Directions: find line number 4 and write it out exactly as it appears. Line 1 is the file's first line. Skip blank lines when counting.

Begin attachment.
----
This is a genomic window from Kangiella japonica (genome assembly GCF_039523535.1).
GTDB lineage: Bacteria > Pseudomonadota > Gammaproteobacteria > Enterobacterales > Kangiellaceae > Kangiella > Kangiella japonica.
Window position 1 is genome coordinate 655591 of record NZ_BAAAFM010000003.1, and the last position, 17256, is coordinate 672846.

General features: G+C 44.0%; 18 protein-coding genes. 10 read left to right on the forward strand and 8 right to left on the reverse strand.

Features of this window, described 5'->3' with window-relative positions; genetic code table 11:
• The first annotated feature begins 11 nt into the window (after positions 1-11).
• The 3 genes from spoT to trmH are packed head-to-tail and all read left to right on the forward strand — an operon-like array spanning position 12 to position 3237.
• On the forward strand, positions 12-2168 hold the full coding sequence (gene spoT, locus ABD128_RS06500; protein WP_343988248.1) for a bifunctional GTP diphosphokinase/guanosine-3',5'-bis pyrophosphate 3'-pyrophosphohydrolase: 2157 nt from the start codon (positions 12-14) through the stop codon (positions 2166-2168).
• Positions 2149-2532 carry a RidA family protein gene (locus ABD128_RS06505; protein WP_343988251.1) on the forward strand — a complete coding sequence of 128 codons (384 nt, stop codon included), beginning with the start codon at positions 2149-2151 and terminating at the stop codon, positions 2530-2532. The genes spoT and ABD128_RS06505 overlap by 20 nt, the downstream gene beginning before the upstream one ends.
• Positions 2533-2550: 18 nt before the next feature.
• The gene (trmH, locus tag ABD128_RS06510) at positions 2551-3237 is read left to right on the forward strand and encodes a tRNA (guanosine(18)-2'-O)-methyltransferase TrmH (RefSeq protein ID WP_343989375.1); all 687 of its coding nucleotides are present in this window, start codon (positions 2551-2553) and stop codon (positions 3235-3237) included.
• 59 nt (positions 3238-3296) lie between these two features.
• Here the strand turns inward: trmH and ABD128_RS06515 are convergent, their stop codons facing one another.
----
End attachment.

General features: G+C 44.0%; 18 protein-coding genes. 10 read left to right on the forward strand and 8 right to left on the reverse strand.